Reflections on Stephen Crane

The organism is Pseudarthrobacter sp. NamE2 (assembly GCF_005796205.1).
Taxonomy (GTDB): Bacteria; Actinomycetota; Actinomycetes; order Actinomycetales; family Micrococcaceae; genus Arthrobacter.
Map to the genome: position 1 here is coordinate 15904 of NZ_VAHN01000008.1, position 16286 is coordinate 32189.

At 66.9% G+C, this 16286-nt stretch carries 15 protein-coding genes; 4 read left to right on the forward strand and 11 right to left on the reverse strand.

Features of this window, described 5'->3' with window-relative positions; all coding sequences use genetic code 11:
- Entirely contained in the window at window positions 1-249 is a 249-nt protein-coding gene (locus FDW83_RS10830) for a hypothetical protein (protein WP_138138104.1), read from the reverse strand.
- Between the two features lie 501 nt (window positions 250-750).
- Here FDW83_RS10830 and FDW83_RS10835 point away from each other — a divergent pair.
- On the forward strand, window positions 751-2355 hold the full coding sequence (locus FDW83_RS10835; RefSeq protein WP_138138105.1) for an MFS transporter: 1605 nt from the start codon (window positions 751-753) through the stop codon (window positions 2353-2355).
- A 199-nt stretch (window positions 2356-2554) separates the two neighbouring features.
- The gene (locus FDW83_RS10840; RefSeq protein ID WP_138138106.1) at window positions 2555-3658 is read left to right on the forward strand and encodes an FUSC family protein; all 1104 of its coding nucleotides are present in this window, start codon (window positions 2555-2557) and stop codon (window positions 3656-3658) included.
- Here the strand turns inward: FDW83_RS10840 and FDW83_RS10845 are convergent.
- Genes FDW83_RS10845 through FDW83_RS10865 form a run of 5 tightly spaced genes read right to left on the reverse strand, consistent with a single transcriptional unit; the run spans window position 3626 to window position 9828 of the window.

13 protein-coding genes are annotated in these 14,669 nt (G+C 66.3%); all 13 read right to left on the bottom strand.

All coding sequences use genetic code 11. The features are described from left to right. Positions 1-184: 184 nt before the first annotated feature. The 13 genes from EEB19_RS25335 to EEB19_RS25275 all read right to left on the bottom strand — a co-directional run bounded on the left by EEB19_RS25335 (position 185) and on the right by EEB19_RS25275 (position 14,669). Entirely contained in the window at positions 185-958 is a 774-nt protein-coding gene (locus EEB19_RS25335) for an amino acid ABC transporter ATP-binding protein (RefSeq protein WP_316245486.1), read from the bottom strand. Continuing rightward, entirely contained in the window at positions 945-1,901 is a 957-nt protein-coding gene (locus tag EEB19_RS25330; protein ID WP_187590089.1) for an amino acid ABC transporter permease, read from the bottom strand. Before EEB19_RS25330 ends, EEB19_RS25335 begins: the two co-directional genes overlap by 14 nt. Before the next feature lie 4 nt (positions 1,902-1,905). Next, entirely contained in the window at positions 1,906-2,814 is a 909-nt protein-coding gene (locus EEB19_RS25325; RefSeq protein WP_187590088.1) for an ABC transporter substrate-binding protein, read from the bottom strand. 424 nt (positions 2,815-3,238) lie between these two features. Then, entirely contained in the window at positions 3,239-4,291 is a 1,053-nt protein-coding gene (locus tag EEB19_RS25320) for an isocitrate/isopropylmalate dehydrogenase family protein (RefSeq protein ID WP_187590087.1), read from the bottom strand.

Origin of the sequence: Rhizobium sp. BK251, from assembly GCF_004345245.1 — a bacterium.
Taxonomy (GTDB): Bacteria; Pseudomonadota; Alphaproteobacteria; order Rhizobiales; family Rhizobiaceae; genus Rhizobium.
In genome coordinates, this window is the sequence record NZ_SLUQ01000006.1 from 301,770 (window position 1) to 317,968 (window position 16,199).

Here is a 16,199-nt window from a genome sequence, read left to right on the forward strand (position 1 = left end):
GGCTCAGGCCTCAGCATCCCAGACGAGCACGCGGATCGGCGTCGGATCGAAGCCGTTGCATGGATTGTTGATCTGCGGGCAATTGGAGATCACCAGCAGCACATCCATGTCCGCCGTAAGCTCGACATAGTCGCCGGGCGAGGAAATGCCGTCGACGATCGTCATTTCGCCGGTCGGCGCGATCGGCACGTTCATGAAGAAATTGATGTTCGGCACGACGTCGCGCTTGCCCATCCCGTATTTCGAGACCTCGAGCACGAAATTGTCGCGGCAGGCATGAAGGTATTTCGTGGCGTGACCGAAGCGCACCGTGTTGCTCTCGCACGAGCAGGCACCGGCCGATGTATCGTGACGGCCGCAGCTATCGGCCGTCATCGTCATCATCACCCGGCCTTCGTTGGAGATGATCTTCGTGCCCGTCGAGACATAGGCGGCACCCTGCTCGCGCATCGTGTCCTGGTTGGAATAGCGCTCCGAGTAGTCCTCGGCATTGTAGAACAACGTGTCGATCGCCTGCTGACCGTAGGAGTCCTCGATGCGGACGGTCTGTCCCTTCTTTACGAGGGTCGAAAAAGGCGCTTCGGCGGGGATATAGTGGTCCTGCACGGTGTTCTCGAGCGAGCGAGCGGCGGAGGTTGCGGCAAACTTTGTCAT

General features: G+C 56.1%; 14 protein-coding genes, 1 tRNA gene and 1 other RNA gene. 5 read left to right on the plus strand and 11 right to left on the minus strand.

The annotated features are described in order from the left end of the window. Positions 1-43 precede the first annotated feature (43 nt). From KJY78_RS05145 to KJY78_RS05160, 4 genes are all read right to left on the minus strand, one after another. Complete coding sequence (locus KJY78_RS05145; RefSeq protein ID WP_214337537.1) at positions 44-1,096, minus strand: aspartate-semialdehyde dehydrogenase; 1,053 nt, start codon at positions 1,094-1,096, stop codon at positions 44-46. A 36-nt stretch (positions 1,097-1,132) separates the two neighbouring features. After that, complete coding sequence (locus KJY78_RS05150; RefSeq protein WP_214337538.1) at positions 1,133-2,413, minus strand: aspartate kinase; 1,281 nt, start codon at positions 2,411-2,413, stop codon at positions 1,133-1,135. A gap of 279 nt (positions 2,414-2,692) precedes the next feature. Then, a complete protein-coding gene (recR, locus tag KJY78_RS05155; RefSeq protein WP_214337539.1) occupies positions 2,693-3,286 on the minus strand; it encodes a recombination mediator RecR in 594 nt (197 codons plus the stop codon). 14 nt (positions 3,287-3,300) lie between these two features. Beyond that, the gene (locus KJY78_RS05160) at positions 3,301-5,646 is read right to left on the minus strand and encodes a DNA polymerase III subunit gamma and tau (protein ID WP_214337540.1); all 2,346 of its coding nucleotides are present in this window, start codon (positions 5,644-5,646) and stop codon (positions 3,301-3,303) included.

Like a lot of people, I was first introduced to Crane in a high school English class, but since the book was The Red Badge of Courage, and hence about war, I paid little attention. I did not care about war or about Henry Fleming at that point; I cared about characters named Tess Durbeyfield and Carrie Meeber, after finding Hardy's Tess of the D'Urbervilles and Dreiser's Sister Carrie in a bin of marked-down books, books so cheap that the covers fell off and scattered the green newsprint pages until I rubber-banded them back together for a second reading. We were taught that Stephen Crane had an important place in literature because he used symbolism, a term dear to my teacher's heart. She explained that "The red sun was pasted in the sky like a wafer" referred to a communion wafer, whereas I, as an inveterate reader of Victorian fiction and the language of sealing wax and correspondence, thought a wafer was simply something used to seal a letter. But reading Maggie: A Girl of the Streets for the first time revealed an entirely different Stephen Crane. Here was Maggie Johnson, a character worthy to stand beside Tess and Carrie, a girl whose environment stacked the cards against her in some almost unbearable ways yet who tried as best she could to escape her fate and to create meaning and beauty from the life she'd been given. This kind of courage interested me as Henry Fleming's never had, as in this passage from chapter 6: 1. "She spent some of her week's pay in the purchase of flowered cretonne for a lambrequin. She made it with infinite care and hung it to the slightly-careening mantel, over the stove, in the kitchen."